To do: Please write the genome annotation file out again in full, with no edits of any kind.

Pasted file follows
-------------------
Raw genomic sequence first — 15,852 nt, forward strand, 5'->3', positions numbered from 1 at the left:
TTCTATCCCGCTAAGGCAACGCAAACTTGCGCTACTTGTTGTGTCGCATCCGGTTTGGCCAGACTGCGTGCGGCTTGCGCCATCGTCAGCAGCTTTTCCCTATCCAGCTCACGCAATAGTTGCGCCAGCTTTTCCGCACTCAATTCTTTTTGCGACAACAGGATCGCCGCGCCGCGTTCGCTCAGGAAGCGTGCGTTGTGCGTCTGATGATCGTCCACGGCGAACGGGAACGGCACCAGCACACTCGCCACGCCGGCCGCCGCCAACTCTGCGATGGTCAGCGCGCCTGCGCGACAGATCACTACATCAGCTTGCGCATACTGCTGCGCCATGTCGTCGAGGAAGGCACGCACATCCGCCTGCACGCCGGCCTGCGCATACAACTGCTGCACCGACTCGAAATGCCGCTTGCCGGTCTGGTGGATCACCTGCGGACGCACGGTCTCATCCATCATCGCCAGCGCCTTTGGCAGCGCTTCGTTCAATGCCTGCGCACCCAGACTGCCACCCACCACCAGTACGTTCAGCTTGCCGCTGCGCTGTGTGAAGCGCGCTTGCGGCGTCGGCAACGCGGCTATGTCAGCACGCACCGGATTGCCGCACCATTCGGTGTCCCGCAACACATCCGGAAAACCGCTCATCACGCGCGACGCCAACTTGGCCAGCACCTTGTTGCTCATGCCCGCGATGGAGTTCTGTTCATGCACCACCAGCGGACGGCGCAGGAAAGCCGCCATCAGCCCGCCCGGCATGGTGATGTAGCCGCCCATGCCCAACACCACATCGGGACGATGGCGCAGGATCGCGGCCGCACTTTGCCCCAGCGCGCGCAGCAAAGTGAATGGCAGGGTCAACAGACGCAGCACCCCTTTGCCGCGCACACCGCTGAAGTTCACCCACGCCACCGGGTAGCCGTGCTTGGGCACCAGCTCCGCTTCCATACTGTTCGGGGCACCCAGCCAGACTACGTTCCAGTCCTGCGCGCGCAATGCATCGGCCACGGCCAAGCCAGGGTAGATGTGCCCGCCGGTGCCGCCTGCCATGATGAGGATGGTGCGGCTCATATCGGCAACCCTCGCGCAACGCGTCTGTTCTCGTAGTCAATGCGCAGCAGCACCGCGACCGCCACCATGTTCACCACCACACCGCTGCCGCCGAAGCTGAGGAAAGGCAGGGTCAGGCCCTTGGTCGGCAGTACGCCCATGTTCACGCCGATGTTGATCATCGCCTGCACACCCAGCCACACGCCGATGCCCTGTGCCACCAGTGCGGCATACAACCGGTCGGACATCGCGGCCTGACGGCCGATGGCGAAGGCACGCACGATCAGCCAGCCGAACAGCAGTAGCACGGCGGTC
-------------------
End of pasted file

Raw genomic sequence first — 15,852 nt, forward strand, 5'->3', positions numbered from 1 at the left:
TTCTATCCCGCTAAGGCAACGCAAACTTGCGCTACTTGTTGTGTCGCATCCGGTTTGGCCAGACTGCGTGCGGCTTGCGCCATCGTCAGCAGCTTTTCCCTATCCAGCTCACGCAATAGTTGCGCCAGCTTTTCCGCACTCAATTCTTTTTGCGACAACAGGATCGCCGCGCCGCGTTCGCTCAGGAAGCGTGCGTTGTGCGTCTGATGATCGTCCACGGCGAACGGGAACGGCACCAGCACACTCGCCACGCCGGCCGCCGCCAACTCTGCGATGGTCAGCGCGCCTGCGCGACAGATCACTACATCAGCTTGCGCATACTGCTGCGCCATGTCGTCGAGGAAGGCACGCACATCCGCCTGCACGCCGGCCTGCGCATACAACTGCTGCACCGACTCGAAATGCCGCTTGCCGGTCTGGTGGATCACCTGCGGACGCACGGTCTCATCCATCATCGCCAGCGCCTTTGGCAGCGCTTCGTTCAATGCCTGCGCACCCAGACTGCCACCCACCACCAGTACGTTCAGCTTGCCGCTGCGCTGTGTGAAGCGCGCTTGCGGCGTCGGCAACGCGGCTATGTCAGCACGCACCGGATTGCCGCACCATTCGGTGTCCCGCAACACATCCGGAAAACCGCTCATCACGCGCGACGCCAACTTGGCCAGCACCTTGTTGCTCATGCCCGCGATGGAGTTCTGTTCATGCACCACCAGCGGACGGCGCAGGAAAGCCGCCATCAGCCCGCCCGGCATGGTGATGTAGCCGCCCATGCCCAACACCACATCGGGACGATGGCGCAGGATCGCGGCCGCACTTTGCCCCAGCGCGCGCAGCAAAGTGAATGGCAGGGTCAACAGACGCAGCACCCCTTTGCCGCGCACACCGCTGAAGTTCACCCACGCCACCGGGTAGCCGTGCTTGGGCACCAGCTCCGCTTCCATACTGTTCGGGGCACCCAGCCAGACTACGTTCCAGTCCTGCGCGCGCAATGCATCGGCCACGGCCAAGCCAGGGTAGATGTGCCCGCCGGTGCCGCCTGCCATGATGAGGATGGTGCGGCTCATATCGGCAACCCTCGCGCAACGCGTCTGTTCTCGTAGTCAATGCGCAGCAGCACCGCGACCGCCACCATGTTCACCACCACACCGCTGCCGCCGAAGCTGAGGAAAGGCAGGGTCAGGCCCTTGGTCGGCAGTACGCCCATGTTCACGCCGATGTTGATCATCGCCTGCACACCCAGCCACACGCCGATGCCCTGTGCCACCAGTGCGGCATACAACCGGTCGGACATCGCGGCCTGACGGCCGATGGCGAAGGCACGCACGATCAGCCAGCCGAACAGCAGTAGCACGGCGGTC